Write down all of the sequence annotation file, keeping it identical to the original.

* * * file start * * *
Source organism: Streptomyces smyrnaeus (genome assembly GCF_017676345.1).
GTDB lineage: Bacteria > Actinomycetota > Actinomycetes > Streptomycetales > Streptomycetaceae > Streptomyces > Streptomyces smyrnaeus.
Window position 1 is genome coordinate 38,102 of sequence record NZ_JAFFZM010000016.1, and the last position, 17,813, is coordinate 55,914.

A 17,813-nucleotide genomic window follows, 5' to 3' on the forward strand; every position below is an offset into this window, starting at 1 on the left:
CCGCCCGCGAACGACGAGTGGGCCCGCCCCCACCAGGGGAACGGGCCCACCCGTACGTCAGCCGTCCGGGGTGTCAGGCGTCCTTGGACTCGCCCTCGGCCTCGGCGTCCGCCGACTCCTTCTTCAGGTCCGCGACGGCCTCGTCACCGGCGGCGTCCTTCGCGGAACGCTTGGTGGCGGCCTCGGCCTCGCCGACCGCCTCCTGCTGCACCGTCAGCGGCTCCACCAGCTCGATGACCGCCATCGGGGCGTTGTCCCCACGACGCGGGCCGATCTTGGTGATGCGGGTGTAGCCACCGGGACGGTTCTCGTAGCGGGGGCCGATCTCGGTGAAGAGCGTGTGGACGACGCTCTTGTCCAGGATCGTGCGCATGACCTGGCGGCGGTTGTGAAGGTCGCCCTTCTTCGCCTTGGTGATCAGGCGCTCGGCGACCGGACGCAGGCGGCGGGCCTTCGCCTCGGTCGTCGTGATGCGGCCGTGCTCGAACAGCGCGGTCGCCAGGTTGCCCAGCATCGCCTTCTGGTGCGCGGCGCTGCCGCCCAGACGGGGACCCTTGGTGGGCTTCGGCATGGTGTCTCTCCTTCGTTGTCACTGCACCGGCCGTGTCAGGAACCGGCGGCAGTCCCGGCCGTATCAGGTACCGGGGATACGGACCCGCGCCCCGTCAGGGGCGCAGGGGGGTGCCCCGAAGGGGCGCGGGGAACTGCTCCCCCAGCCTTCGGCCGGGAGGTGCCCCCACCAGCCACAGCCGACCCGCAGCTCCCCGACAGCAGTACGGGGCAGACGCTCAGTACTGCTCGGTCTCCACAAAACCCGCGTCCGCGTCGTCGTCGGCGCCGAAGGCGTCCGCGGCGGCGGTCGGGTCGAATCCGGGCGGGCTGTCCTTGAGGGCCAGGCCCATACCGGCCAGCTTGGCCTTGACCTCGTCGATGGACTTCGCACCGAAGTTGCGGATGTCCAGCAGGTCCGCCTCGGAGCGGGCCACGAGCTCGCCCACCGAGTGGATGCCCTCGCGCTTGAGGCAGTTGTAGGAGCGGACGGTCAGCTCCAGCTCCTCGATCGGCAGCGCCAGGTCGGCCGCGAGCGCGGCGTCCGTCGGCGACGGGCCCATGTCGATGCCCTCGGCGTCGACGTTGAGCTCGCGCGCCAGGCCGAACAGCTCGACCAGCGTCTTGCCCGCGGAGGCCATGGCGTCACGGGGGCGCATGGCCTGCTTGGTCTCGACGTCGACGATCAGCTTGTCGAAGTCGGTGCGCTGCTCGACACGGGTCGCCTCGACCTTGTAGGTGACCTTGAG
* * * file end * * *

Source organism: Streptomyces smyrnaeus (genome assembly GCF_017676345.1).
GTDB lineage: Bacteria > Actinomycetota > Actinomycetes > Streptomycetales > Streptomycetaceae > Streptomyces > Streptomyces smyrnaeus.
Window position 1 is genome coordinate 38,102 of sequence record NZ_JAFFZM010000016.1, and the last position, 17,813, is coordinate 55,914.

A 17,813-nucleotide genomic window follows, 5' to 3' on the forward strand; every position below is an offset into this window, starting at 1 on the left:
CCGCCCGCGAACGACGAGTGGGCCCGCCCCCACCAGGGGAACGGGCCCACCCGTACGTCAGCCGTCCGGGGTGTCAGGCGTCCTTGGACTCGCCCTCGGCCTCGGCGTCCGCCGACTCCTTCTTCAGGTCCGCGACGGCCTCGTCACCGGCGGCGTCCTTCGCGGAACGCTTGGTGGCGGCCTCGGCCTCGCCGACCGCCTCCTGCTGCACCGTCAGCGGCTCCACCAGCTCGATGACCGCCATCGGGGCGTTGTCCCCACGACGCGGGCCGATCTTGGTGATGCGGGTGTAGCCACCGGGACGGTTCTCGTAGCGGGGGCCGATCTCGGTGAAGAGCGTGTGGACGACGCTCTTGTCCAGGATCGTGCGCATGACCTGGCGGCGGTTGTGAAGGTCGCCCTTCTTCGCCTTGGTGATCAGGCGCTCGGCGACCGGACGCAGGCGGCGGGCCTTCGCCTCGGTCGTCGTGATGCGGCCGTGCTCGAACAGCGCGGTCGCCAGGTTGCCCAGCATCGCCTTCTGGTGCGCGGCGCTGCCGCCCAGACGGGGACCCTTGGTGGGCTTCGGCATGGTGTCTCTCCTTCGTTGTCACTGCACCGGCCGTGTCAGGAACCGGCGGCAGTCCCGGCCGTATCAGGTACCGGGGATACGGACCCGCGCCCCGTCAGGGGCGCAGGGGGGTGCCCCGAAGGGGCGCGGGGAACTGCTCCCCCAGCCTTCGGCCGGGAGGTGCCCCCACCAGCCACAGCCGACCCGCAGCTCCCCGACAGCAGTACGGGGCAGACGCTCAGTACTGCTCGGTCTCCACAAAACCCGCGTCCGCGTCGTCGTCGGCGCCGAAGGCGTCCGCGGCGGCGGTCGGGTCGAATCCGGGCGGGCTGTCCTTGAGGGCCAGGCCCATACCGGCCAGCTTGGCCTTGACCTCGTCGATGGACTTCGCACCGAAGTTGCGGATGTCCAGCAGGTCCGCCTCGGAGCGGGCCACGAGCTCGCCCACCGAGTGGATGCCCTCGCGCTTGAGGCAGTTGTAGGAGCGGACGGTCAGCTCCAGCTCCTCGATCGGCAGCGCCAGGTCGGCCGCGAGCGCGGCGTCCGTCGGCGACGGGCCCATGTCGATGCCCTCGGCGTCGACGTTGAGCTCGCGCGCCAGGCCGAACAGCTCGACCAGCGTCTTGCCCGCGGAGGCCATGGCGTCACGGGGGCGCATGGCCTGCTTGGTCTCGACGTCGACGATCAGCTTGTCGAAGTCGGTGCGCTGCTCGACACGGGTCGCCTCGACCTTGTAGGTGACCTTGAG